In previous editions of BC Disease News, we have referred in passing to endolymphatic hydrops. We have done so in the context of a novel diagnosis of cochlear migraine (see here) and also when unpackaging the Court of Appeal’s ruling, in the historic acoustic shock case of Goldscheider v The Royal Opera House Covent Garden Foundation  EWCA Civ 711 (see here).
Endolymphatic hydrops is a disorder of the vestibular system – the part of the body responsible for balance and spatial orientation. It is thought to result from abnormal fluctuations in endolymph fluid, which fills the hearing and balance structures of the inner ear. Ménière's disease (an inner ear disorder that causes vertigo, tinnitus and hearing loss) is routinely discussed in conjunction with endolymphatic hydrops, since all Ménière's patients have hydrops. It is, however, possible to be diagnosed with hydrops without having Ménière's.
The ‘primary link’ between inner ear fluid build-up and Ménière's disease is accepted by Dr. John Oghalai, an Otolaryngologist at the University of Southern California’s Keck School of Medicine.
However, he is the lead author of a new study whose findings have slightly modified his perception of the presupposed link, opening a ‘new window into understanding Meniere’s disease’.[i]
Exposure to loud noise can cause a loss of auditory nerve cells (responsible for sending acoustic information to the brain) in the inner ear, though the exact mechanism behind this form of hearing loss is not fully understood.
In 2018, a team of researchers, including Dr. Oghalai, exposed animal test subjects (mice) to blast pressure waves approximating a roadside bomb and discovered an association between nerve damage and fluid accumulation in the inner ear.[ii]
With the backing of the National Institute on Deafness and Other Communication Disorders, Dr. Oghalai has since developed his insight into this relationship by examining the effect of 80 dB to 100 dB noise exposure on the accrual of endolymph fluid in the cochlea.
Having subjected mice to common loud sound impulses, the University academics conducted optical coherence tomography, an imaging technique, to measure fluid levels.
According to the follow-up article, published in the Frontiers in Cell and Developmental Biology journal,[iii] the authors detected contemporaneous hydrops and inner ear nerve damage occurring with noise that one might encounter on a daily basis.
To be precise, inner ear fluid levels remained ‘normal’ at exposures of 95 dB or below, but within hours of exposure to 100 dB noise, a build-up amassed. 1-week post-exposure, it was uncovered that those same animals with fluid build-up had also suffered a loss of auditory nerve cells (cochlear synaptopathy).
Interestingly, where hypertonic saline (salt-based) solution was used to treat affected ears 1-hour post-exposure, both the immediate fluid accretion and the long-term nerve damage lessened, which led the authors to believe that hearing loss could be ‘at least partially’ prevented.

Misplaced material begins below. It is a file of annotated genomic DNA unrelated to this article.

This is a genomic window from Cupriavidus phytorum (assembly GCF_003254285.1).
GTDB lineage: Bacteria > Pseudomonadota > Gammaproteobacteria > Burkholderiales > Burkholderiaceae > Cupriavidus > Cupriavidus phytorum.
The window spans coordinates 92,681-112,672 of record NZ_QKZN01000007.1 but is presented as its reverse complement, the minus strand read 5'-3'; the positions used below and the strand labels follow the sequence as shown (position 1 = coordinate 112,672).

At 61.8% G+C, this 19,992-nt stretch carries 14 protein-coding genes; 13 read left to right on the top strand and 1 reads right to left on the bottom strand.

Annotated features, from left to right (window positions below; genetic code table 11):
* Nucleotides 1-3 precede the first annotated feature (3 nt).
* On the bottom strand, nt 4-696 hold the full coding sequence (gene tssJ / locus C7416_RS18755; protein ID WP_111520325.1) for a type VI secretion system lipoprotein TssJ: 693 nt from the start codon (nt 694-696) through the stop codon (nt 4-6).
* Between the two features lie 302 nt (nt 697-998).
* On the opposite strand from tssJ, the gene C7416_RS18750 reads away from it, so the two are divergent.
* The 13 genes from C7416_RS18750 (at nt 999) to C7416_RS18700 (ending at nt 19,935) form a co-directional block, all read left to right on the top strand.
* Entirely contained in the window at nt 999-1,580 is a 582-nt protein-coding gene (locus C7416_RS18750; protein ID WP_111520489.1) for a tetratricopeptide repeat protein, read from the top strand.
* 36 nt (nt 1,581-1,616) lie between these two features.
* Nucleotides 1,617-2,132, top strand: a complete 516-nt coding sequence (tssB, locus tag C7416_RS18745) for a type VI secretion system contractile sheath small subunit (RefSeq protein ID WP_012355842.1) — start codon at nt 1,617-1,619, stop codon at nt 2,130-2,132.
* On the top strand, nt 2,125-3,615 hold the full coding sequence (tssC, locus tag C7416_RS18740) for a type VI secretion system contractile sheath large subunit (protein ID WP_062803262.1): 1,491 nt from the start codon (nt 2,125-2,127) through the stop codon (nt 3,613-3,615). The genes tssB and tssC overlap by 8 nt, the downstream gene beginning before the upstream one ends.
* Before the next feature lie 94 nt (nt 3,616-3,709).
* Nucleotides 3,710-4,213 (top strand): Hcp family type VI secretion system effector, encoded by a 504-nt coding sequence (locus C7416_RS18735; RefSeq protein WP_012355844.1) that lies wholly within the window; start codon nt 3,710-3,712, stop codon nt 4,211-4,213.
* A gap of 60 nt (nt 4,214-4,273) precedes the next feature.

In this instance, the hearing loss referred to is that of ‘hidden hearing loss’ (HHL). This is a concept we have touched on in previous editions of BCDN, such as when we reported on the 2016 case of Ross v Lyjon (see here).[iv] Unlike conventional noise-induced sensorineural hearing loss (NIHL), damage caused by HHL cannot be demonstrated by standard pure tone audiometric testing methods. As Kujawa and Liberman (2015) described,[v] this is because the induction of temporary threshold shifts (TTS) does not induce hair cell death, but instead results in decreased responses to suprathreshold sounds that persist after thresholds recover. As such, HHL, or noise-induced synaptopathy, is expected to produce deficits in speech discrimination and intelligibility, especially in the presence of background noise.
The fact that the study conclusions indicated a correlation between cochlear synaptopathy and endolymphatic hydrops infers that both pathologic findings have a ‘common mechanistic basis’. They may provide clues to better comprehend how and when noise-induced damage to the ears happens and to also put forward new ways of detecting and diagnosing impending hearing loss, e.g. specialist scanning equipment. Validating the efficacy of a common nasal decongestant (hypertonic saline) as a possible ‘cure’ for HHL could also save significant time, money and resources.
Dr. Oghalai is hopeful that his latest study will prompt further research into the cause of endolymphatic hydrops and enhance the treatment options for Ménière's disease.
[i] ‘Study reveals common loud noises cause fluid buildup in the inner ear and suggests simple possible cure for noise-induced hearing loss’ (11 November 2021 Keck Medicine) <https://news.keckmedicine.org/study-reveals-common-loud-noises-cause-fluid-buildup-in-the-inner-ear-and-suggests-simple-possible-cure-for-noise-induced-hearing-loss/> accessed 12 November 2021.
[ii] Kim J et al., Osmotic stabilization prevents cochlear synaptopathy after blast trauma. Proc Natl Acad Sci U S A. 2018 May 22;115(21):E4853-E4860. <https://www.ncbi.nlm.nih.gov/pmc/articles/PMC6003510/pdf/pnas.201720121.pdf> accessed 12 November 2021.
[iii] Badash I et al., Endolymphatic Hydrops is a Marker of Synaptopathy Following Traumatic Noise Exposure. Front. Cell Dev. Biol, 9:747870. (05 November 2021) <https://www.frontiersin.org/articles/10.3389/fcell.2021.747870/pdf> accessed 12 November 2021.
[iv] (23rd September 2016 Liverpool County Court).
[v] Kujawa SG and Liberman MC, Synaptopathy in the noise-exposed and aging cochlea: Primary neural degeneration in acquired sensorineural hearing loss. Hear Res. 2015 Dec; 330(0 0): 191–199. <https://www.ncbi.nlm.nih.gov/pmc/articles/PMC4567542/pdf/nihms671500.pdf> accessed 12 November 2021.